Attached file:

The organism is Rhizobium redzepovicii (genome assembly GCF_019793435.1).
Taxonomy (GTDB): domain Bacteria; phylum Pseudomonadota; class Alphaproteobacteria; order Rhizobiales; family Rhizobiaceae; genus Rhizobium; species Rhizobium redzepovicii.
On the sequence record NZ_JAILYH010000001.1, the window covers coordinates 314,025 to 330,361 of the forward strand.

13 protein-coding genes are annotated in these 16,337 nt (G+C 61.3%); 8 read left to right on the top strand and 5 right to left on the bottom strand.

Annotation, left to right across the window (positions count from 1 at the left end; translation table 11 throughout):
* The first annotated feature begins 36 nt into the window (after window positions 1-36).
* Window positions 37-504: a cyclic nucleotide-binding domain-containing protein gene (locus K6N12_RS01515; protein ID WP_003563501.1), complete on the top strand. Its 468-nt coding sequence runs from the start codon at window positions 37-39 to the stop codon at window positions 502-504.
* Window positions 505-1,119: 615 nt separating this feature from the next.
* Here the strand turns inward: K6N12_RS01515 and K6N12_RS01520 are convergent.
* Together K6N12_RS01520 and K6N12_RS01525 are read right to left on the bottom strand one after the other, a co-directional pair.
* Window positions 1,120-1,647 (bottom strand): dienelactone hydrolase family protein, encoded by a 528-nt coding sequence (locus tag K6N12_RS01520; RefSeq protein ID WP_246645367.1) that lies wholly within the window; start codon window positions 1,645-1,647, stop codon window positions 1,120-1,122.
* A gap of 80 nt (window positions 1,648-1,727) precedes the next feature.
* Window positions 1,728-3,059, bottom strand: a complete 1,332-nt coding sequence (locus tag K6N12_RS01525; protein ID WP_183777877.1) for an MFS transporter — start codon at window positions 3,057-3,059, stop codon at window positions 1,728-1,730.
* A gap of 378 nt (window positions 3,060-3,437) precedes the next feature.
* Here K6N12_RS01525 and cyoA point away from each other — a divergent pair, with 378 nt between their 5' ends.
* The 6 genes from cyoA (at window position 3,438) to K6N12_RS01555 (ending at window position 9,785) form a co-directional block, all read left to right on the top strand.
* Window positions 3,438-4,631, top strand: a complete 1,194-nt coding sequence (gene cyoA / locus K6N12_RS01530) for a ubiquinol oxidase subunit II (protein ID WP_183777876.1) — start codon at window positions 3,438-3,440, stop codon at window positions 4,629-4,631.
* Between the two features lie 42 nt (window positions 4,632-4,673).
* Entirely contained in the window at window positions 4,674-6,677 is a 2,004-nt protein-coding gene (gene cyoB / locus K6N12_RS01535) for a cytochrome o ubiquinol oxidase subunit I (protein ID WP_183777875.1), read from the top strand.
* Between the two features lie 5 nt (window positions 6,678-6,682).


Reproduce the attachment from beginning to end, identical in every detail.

The organism is Rhizobium redzepovicii (genome assembly GCF_019793435.1).
Taxonomy (GTDB): domain Bacteria; phylum Pseudomonadota; class Alphaproteobacteria; order Rhizobiales; family Rhizobiaceae; genus Rhizobium; species Rhizobium redzepovicii.
On the sequence record NZ_JAILYH010000001.1, the window covers coordinates 314,025 to 330,361 of the forward strand.

13 protein-coding genes are annotated in these 16,337 nt (G+C 61.3%); 8 read left to right on the top strand and 5 right to left on the bottom strand.

Annotation, left to right across the window (positions count from 1 at the left end; translation table 11 throughout):
* The first annotated feature begins 36 nt into the window (after window positions 1-36).
* Window positions 37-504: a cyclic nucleotide-binding domain-containing protein gene (locus K6N12_RS01515; protein ID WP_003563501.1), complete on the top strand. Its 468-nt coding sequence runs from the start codon at window positions 37-39 to the stop codon at window positions 502-504.
* Window positions 505-1,119: 615 nt separating this feature from the next.
* Here the strand turns inward: K6N12_RS01515 and K6N12_RS01520 are convergent.
* Together K6N12_RS01520 and K6N12_RS01525 are read right to left on the bottom strand one after the other, a co-directional pair.
* Window positions 1,120-1,647 (bottom strand): dienelactone hydrolase family protein, encoded by a 528-nt coding sequence (locus tag K6N12_RS01520; RefSeq protein ID WP_246645367.1) that lies wholly within the window; start codon window positions 1,645-1,647, stop codon window positions 1,120-1,122.
* A gap of 80 nt (window positions 1,648-1,727) precedes the next feature.
* Window positions 1,728-3,059, bottom strand: a complete 1,332-nt coding sequence (locus tag K6N12_RS01525; protein ID WP_183777877.1) for an MFS transporter — start codon at window positions 3,057-3,059, stop codon at window positions 1,728-1,730.
* A gap of 378 nt (window positions 3,060-3,437) precedes the next feature.
* Here K6N12_RS01525 and cyoA point away from each other — a divergent pair, with 378 nt between their 5' ends.
* The 6 genes from cyoA (at window position 3,438) to K6N12_RS01555 (ending at window position 9,785) form a co-directional block, all read left to right on the top strand.
* Window positions 3,438-4,631, top strand: a complete 1,194-nt coding sequence (gene cyoA / locus K6N12_RS01530) for a ubiquinol oxidase subunit II (protein ID WP_183777876.1) — start codon at window positions 3,438-3,440, stop codon at window positions 4,629-4,631.
* Between the two features lie 42 nt (window positions 4,632-4,673).
* Entirely contained in the window at window positions 4,674-6,677 is a 2,004-nt protein-coding gene (gene cyoB / locus K6N12_RS01535) for a cytochrome o ubiquinol oxidase subunit I (protein ID WP_183777875.1), read from the top strand.
* Between the two features lie 5 nt (window positions 6,678-6,682).